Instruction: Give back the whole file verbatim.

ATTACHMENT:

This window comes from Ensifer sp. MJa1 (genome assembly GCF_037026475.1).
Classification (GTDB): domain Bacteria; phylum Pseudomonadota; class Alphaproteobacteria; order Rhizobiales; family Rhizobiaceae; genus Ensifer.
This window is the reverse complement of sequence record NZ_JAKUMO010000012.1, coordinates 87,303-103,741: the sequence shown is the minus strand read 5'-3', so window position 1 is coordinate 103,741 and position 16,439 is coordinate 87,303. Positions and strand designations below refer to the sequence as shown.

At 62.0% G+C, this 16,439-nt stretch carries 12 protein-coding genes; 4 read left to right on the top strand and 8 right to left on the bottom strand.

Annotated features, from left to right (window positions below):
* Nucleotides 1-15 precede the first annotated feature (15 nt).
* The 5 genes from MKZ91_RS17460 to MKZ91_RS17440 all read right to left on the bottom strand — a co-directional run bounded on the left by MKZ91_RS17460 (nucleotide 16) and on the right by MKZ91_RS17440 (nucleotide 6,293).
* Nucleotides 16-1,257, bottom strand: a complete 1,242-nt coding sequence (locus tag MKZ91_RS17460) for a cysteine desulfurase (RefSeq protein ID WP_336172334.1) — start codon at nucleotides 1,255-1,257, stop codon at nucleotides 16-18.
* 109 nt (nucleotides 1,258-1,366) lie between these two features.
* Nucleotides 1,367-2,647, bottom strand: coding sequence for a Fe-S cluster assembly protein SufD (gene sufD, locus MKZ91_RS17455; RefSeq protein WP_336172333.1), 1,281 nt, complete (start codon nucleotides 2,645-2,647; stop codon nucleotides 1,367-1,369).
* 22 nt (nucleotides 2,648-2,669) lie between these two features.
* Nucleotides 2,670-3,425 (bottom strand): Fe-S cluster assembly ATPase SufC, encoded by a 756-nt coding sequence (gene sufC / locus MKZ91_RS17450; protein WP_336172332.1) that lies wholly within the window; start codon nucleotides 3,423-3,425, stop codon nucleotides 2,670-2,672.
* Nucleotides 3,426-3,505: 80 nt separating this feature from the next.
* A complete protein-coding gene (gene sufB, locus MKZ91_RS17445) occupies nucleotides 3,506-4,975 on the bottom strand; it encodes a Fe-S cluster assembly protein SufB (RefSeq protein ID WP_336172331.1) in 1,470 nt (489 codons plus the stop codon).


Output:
This window comes from Ensifer sp. MJa1 (genome assembly GCF_037026475.1).
Classification (GTDB): domain Bacteria; phylum Pseudomonadota; class Alphaproteobacteria; order Rhizobiales; family Rhizobiaceae; genus Ensifer.
This window is the reverse complement of sequence record NZ_JAKUMO010000012.1, coordinates 87,303-103,741: the sequence shown is the minus strand read 5'-3', so window position 1 is coordinate 103,741 and position 16,439 is coordinate 87,303. Positions and strand designations below refer to the sequence as shown.

At 62.0% G+C, this 16,439-nt stretch carries 12 protein-coding genes; 4 read left to right on the top strand and 8 right to left on the bottom strand.

Annotated features, from left to right (window positions below):
* Nucleotides 1-15 precede the first annotated feature (15 nt).
* The 5 genes from MKZ91_RS17460 to MKZ91_RS17440 all read right to left on the bottom strand — a co-directional run bounded on the left by MKZ91_RS17460 (nucleotide 16) and on the right by MKZ91_RS17440 (nucleotide 6,293).
* Nucleotides 16-1,257, bottom strand: a complete 1,242-nt coding sequence (locus tag MKZ91_RS17460) for a cysteine desulfurase (RefSeq protein ID WP_336172334.1) — start codon at nucleotides 1,255-1,257, stop codon at nucleotides 16-18.
* 109 nt (nucleotides 1,258-1,366) lie between these two features.
* Nucleotides 1,367-2,647, bottom strand: coding sequence for a Fe-S cluster assembly protein SufD (gene sufD, locus MKZ91_RS17455; RefSeq protein WP_336172333.1), 1,281 nt, complete (start codon nucleotides 2,645-2,647; stop codon nucleotides 1,367-1,369).
* 22 nt (nucleotides 2,648-2,669) lie between these two features.
* Nucleotides 2,670-3,425 (bottom strand): Fe-S cluster assembly ATPase SufC, encoded by a 756-nt coding sequence (gene sufC / locus MKZ91_RS17450; protein WP_336172332.1) that lies wholly within the window; start codon nucleotides 3,423-3,425, stop codon nucleotides 2,670-2,672.
* Nucleotides 3,426-3,505: 80 nt separating this feature from the next.
* A complete protein-coding gene (gene sufB, locus MKZ91_RS17445) occupies nucleotides 3,506-4,975 on the bottom strand; it encodes a Fe-S cluster assembly protein SufB (RefSeq protein ID WP_336172331.1) in 1,470 nt (489 codons plus the stop codon).